Former Mae keyboardist/songwriter Rob Sweitzer’s new solo project My God, It’s Full of Stars has signed with Spartan Records (Mae, NYVES) and will release its debut EP ‘M29’ this fall.
Sweitzer says, “I’m enthused to be working with Spartan Records. I’ve seen this label grow steadily with the addition of a solid caliber of artists they believe in and it shows in Spartan’s work ethic as it relates to the presentation of each artist’s blood, sweat and tears to the world. I can now say I’m happy that my project My God, It’s Full Of Stars is a part of the family. Thank you, John and Spartan for believing in me.”
M29 is a project that has been both long in the works and completely reborn. Inspired by bands like Delta Spirit, Broken Social Scene, Elbow, and Doves, Sweitzer accumulated a mountain of demos that have been meticulously whittled down to a six song narrative that will serve as My God, It’s Full of Stars’ official introduction to the world.
Co-produced with Dave Elkins, M29 was recorded at 4115 Studios in Nashville, TN and mixed by Bryan Laurenson (Copeland). Listeners should expect a completely unique and new sonic experience — a parallel path that will resonate with fans of Mae, but explore its own distinctive musical and thematic territory.
About My God, It’s Full Of Stars:
“The wound is the place where Light enters you.” -Rumi
Beginning an artist biography with an excerpt of mystic poetry may seemed telegraphed on some level; however, in this occurrence, more fitting words have yet to be spoken.
After spending years as a contributing songwriter and active member of the fan adored indie-pop band Mae, Rob Sweitzer made a decision to leave the band in 2008 due to personal reasons, intraband tensions, and a desire to focus on home life and the budding stages of his own independent musical path. With hundreds of thousands of record sales, countless sold out shows, and scores of critical accolades under his belt, there was no shortage of momentum propelling Sweitzer’s post-Mae ambitions. Unfortunately, the beautiful and terrible truth of the world is that both darkness and light have the ability to permeate our being with equal force. With our defenses down, we can find ourselves staggering in an unknown direction and losing our grasp on the very things that sustain us.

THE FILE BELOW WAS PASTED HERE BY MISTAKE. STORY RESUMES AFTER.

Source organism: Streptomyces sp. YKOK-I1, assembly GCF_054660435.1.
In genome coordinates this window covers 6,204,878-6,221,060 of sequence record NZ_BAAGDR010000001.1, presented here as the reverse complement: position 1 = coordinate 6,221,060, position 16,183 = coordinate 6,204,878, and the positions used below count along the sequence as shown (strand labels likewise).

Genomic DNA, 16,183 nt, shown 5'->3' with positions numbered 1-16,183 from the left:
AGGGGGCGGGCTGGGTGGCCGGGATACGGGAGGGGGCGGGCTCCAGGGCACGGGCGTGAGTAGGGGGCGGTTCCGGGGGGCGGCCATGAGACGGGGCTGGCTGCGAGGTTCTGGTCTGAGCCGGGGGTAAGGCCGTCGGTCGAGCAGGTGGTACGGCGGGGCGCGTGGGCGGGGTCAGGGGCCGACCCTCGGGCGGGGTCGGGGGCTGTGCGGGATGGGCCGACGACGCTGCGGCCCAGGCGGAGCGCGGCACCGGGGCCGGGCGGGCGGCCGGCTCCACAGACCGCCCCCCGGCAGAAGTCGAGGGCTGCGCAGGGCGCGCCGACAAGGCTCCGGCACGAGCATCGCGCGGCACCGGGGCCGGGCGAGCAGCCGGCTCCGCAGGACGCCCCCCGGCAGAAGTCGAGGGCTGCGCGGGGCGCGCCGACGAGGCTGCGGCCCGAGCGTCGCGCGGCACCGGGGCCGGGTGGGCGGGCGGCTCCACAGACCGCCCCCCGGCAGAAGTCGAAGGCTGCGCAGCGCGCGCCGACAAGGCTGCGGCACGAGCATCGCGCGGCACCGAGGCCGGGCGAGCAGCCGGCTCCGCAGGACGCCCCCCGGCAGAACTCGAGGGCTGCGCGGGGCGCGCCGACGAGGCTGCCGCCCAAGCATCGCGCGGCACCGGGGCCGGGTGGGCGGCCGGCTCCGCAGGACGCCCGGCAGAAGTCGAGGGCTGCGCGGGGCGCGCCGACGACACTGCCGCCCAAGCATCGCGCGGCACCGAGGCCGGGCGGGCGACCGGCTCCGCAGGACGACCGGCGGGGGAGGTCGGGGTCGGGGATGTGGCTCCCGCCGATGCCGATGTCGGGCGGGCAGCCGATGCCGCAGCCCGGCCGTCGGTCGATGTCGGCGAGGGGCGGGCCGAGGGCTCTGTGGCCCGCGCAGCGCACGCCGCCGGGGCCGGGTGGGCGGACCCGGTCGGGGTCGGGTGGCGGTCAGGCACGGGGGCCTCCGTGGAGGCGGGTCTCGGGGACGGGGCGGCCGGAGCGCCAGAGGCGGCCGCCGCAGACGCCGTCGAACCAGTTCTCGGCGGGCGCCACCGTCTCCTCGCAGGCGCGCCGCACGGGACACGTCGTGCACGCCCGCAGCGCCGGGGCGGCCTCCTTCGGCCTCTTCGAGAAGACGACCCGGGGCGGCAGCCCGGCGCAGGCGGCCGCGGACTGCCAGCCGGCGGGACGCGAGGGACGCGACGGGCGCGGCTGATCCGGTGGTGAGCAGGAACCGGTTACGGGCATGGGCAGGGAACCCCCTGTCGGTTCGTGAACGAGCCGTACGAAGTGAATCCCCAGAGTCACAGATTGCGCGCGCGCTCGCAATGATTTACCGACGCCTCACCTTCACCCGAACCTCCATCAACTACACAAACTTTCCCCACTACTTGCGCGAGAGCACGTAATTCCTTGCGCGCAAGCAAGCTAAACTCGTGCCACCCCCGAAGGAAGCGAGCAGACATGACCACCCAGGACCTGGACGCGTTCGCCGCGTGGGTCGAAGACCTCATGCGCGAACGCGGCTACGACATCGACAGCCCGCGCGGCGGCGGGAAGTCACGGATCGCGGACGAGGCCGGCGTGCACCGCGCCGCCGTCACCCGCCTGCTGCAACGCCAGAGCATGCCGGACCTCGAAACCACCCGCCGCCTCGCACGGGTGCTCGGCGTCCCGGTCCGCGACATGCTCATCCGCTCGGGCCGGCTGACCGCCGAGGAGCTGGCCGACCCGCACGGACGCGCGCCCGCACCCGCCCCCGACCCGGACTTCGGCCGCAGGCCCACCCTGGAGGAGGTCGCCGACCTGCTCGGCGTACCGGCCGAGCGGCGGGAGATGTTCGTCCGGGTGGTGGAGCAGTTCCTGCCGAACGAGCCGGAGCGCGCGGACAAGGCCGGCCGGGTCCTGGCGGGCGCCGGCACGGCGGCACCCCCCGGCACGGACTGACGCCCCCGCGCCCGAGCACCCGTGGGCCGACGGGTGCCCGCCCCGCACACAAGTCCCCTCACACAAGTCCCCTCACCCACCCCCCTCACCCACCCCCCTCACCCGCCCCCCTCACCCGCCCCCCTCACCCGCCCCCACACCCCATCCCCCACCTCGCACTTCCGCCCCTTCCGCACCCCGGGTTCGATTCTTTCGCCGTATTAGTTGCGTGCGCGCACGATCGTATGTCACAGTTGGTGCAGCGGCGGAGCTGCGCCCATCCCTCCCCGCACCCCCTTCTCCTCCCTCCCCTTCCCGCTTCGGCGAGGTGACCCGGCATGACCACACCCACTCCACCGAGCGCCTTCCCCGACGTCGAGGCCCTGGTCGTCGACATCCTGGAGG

Over the next two years, Sweitzer slowly spiraled into a state of depression, which led to a mountain of unfinished demos and the inability to sustain a healthy home life. Unexpectedly, a small glimpse of hope arrived in 2010 through reconciliations made with his former bandmates in Mae. After some critical discussions, Sweitzer returned to the band to contribute to the (e)vening EP and later to play keys on the “Goodbye, Goodnight” Tour and the Destination: Beautiful Anniversary shows. Following those final shows in 2013, the unpredictable darkness reared its head once again and fully eclipsed all sustaining light.
“Although things seemed to be comparatively better for me at that point, the ongoing and undiagnosed depression caught up with me and reached an apex resulting in my attempt to find peace beyond this life,” says Sweitzer. “As the philosopher Schöpenhauer once said, and I paraphrase, my fear of death was outweighed by my fear of living (or, really, the exhaustion of trying and my perceived failure to live). Fortunately a friend intervened and helped prevent what would have been an irreversible event.”
Sometimes our most authentic and clarified understandings paradoxically emerge from our deepest states of confusion — from our deepest wounds.
Enter: My God, It’s Full of Stars.
A snapshot taken at the intersection of darkness and light.“This EP (M29) contains songs that capture my reflections on life and death, the meaning of existence, the strength of love, the peculiar relationship between light and dark, the universal calling of something tremendously larger than myself to know and be known, to love and be loved, the ongoing internal war between myself and God (or the interpretation of God by others and institutions as established truth), among other things,” says Sweitzer.
“It’s taken some time, some heartfelt reflection, and some proactive measures to deal with a very dark time in my life,” says Sweitzer. “I haven’t reached nirvana and I don’t think I ever will, but I have learned that challenges
in life are not obstacles, or at least they don’t have to be, but rather are opportunities to grow and become a stronger living being for myself and for others around me.”
United by conviction and a genuine belief in both the music and the message, the band hopes to connect with those who are broken, point them in a direction of hope, and help facilitate an interaction with the music that will cultivate radiant and eclipsing light.
Look for the M29 release this fall on Spartan Records and visitSpartanrecords.com for more news, music, and much more.